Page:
That wiggly, fuzzy ball of fur you just brought home will someday grow into a 60- to 100-pound German shepherd dog. Or so you hope. Germans shepherds can live 10 to 14 years and make loyal family companions, as well as capable guard dogs. This intelligent breed was originally created to herd sheep, but is now used to guard property, rescue people from disaster and sniff out drugs or bombs. If you want your German shepherd puppy to reach its full potential, take care of it from the moment you bring it home.
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Things you need
- Puppy food
- Dog toys
- Dog brush
Puppy proof your home before your German shepherd puppy arrives. Hide cords and small objects so that your inquisitive German shepherd can't electrocute itself or choke as it explores its new surroundings. Place chemicals and cleaners in locked cabinets and mark glass doors with stickers at your puppy's eye-level. Remove plants from your home or yard that may be poisonous to your German shepherd puppy.
Purchase supplies for your German shepherd puppy. You will need dishes, bedding, a crate, toys, bones (small ones for your German shepherd's fragile puppy teeth) and grooming supplies. You will also need a leash, collar and ID tags for your new puppy. You can buy these at your local pet store.
Feed your German shepherd puppy two or three times a day. For the first year of its life, it will need to eat a puppy formula. These formulas include extra proteins and higher levels of nutrients that your German shepherd will need as it grows into a large breed dog. German shepherds will eat whatever is in front of them, so don't leave food down all day. Instead, put your puppy on a regular feeding schedule to give it a sense of familiarity and comfort, and to regulate its digestive system.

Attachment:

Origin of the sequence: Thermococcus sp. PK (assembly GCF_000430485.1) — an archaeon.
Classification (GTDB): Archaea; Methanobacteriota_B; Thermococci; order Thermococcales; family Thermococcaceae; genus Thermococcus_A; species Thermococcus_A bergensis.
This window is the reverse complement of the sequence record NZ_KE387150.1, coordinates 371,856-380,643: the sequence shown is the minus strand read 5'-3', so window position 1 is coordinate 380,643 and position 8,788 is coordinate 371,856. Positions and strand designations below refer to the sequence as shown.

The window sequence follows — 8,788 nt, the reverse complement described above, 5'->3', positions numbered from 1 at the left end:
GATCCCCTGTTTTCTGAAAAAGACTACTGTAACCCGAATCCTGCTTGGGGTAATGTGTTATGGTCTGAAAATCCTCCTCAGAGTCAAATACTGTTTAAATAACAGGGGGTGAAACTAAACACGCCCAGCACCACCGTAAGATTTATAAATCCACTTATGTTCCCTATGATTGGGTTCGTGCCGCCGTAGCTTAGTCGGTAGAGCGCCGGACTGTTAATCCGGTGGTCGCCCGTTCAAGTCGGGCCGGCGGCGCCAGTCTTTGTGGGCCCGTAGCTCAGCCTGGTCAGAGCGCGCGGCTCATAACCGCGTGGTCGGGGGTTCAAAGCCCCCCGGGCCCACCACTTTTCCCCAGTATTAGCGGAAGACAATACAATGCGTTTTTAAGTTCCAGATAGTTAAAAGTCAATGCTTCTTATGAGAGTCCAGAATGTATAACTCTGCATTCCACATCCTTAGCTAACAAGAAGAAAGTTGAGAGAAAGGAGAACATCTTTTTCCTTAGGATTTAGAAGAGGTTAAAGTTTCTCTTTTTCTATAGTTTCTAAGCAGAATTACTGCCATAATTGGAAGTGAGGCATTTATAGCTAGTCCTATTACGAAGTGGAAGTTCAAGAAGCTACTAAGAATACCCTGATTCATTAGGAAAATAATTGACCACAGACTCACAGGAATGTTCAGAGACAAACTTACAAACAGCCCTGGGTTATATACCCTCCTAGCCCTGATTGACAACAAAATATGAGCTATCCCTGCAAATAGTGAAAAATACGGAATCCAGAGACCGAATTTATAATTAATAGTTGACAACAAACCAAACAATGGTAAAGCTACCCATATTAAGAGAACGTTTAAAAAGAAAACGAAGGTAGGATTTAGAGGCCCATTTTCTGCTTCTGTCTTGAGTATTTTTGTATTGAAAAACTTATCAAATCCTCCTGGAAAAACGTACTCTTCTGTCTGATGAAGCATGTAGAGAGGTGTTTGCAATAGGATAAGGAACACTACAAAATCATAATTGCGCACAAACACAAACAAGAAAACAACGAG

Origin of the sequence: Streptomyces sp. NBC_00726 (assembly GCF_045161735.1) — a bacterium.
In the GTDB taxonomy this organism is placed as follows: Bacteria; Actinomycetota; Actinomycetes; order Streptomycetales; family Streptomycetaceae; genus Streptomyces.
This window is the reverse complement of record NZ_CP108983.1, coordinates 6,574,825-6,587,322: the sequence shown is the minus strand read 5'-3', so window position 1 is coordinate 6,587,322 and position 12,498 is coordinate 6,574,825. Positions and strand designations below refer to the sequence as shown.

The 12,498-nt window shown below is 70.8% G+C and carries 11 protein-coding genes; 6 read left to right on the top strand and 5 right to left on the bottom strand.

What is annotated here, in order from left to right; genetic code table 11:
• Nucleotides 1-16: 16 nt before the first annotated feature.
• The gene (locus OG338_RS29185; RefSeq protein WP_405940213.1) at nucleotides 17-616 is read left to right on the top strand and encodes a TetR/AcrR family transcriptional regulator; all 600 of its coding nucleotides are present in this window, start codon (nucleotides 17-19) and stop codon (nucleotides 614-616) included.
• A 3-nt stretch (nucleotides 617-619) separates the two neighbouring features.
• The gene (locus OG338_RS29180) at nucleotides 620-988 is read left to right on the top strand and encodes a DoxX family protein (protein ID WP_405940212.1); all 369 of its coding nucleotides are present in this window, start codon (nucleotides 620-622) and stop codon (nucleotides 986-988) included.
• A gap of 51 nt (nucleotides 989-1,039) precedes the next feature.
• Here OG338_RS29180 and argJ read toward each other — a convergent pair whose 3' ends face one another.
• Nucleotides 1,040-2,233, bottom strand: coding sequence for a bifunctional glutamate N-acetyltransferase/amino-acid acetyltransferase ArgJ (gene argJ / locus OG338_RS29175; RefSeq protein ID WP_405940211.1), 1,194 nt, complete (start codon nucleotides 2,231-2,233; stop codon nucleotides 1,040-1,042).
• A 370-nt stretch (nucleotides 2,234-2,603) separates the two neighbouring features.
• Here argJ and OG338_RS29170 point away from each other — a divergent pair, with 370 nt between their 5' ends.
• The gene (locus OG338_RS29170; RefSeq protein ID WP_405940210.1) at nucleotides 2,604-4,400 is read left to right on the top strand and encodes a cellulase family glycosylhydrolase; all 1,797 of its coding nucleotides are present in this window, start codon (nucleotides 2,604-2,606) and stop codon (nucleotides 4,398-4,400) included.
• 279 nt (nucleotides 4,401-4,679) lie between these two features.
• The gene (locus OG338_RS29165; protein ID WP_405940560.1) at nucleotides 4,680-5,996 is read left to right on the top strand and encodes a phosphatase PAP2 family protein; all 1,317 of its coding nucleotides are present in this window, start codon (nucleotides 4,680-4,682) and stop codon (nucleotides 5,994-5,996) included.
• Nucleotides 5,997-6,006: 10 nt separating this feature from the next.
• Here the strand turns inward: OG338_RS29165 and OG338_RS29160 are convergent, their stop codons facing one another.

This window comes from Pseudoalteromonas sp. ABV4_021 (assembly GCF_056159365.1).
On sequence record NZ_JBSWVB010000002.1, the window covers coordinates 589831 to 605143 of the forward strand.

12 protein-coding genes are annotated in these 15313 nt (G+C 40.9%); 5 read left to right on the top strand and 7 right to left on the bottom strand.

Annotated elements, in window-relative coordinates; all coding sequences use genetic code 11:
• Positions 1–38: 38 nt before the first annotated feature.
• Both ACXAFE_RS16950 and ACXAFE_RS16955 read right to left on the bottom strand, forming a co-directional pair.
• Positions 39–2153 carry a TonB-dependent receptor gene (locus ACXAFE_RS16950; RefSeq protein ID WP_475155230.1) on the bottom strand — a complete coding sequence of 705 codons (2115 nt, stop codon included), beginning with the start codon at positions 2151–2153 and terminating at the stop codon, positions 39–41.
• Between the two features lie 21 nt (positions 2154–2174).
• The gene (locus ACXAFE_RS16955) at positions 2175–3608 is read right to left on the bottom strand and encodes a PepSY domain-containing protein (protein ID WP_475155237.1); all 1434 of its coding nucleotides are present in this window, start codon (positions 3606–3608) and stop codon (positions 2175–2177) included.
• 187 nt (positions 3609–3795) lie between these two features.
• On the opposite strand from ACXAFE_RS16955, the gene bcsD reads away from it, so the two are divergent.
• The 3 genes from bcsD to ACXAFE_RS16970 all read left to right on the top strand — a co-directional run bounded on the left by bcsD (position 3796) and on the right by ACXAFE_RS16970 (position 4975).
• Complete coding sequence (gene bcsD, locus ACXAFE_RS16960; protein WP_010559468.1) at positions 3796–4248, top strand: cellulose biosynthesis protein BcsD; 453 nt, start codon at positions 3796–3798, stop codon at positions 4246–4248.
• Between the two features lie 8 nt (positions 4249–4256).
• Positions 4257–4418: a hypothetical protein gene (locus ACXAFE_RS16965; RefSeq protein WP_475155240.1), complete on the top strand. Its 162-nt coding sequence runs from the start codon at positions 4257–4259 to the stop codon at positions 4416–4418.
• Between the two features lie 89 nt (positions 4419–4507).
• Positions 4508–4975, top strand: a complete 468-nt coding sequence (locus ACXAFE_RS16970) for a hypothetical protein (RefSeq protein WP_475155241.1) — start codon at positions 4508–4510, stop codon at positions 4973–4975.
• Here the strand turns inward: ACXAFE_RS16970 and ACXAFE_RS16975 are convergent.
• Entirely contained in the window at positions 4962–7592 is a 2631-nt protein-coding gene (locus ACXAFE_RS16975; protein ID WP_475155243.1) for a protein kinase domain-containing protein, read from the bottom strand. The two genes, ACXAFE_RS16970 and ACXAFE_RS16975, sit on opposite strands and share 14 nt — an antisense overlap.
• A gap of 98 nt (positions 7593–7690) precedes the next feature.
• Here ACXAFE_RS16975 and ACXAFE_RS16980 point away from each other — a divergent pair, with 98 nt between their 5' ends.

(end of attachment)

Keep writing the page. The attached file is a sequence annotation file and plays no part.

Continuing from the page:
Make your German shepherd puppy an appointment to see a veterinarian. It will need vaccinations against illnesses such as rabies and bordetella. Your vet can also give your German shepherd puppy a complete physical. Schedule these appointments frequently throughout your puppy's life because German shepherds are susceptible to conditions such as hip dysplasia. These health problems can be avoided or treated early if your puppy receives regular checkups.
Socialise and train your puppy early. German shepherds can be territorial, so it's a good idea to introduce your puppy to as many different people, animals and situations as possible while it is still young. Make these experiences as positive as possible by rewarding and praising your puppy for good behaviour. Enrol your German shepherd puppy in puppy training classes to get a head start on basic obedience and housetraining before your puppy becomes a full grown handful.
Exercise with your puppy every day. German shepherds are intelligent and energetic, and will find their own kind of entertainment if they get bored. Don't expect to like the ideas they come up with! To keep your dog healthy and happy, it should have at least two 20- to 30-minute walks a day. Play with your German shepherd puppy, as well, and take it jogging or swimming to help it burn extra energy.
Groom your German shepherd puppy. Its course coat will only require brushing once a week since it is not likely to tangle. Bathe your puppy with hypoallergenic dog shampoo when it gets dirty, and keep its nails trimmed so that they don't make it painful for your puppy to walk. Wipe the corners of your puppy's eyes when they are runny to avoid infections. Dry your puppy's ears with a towel whenever it gets wet. This will help to prevent ear infections.
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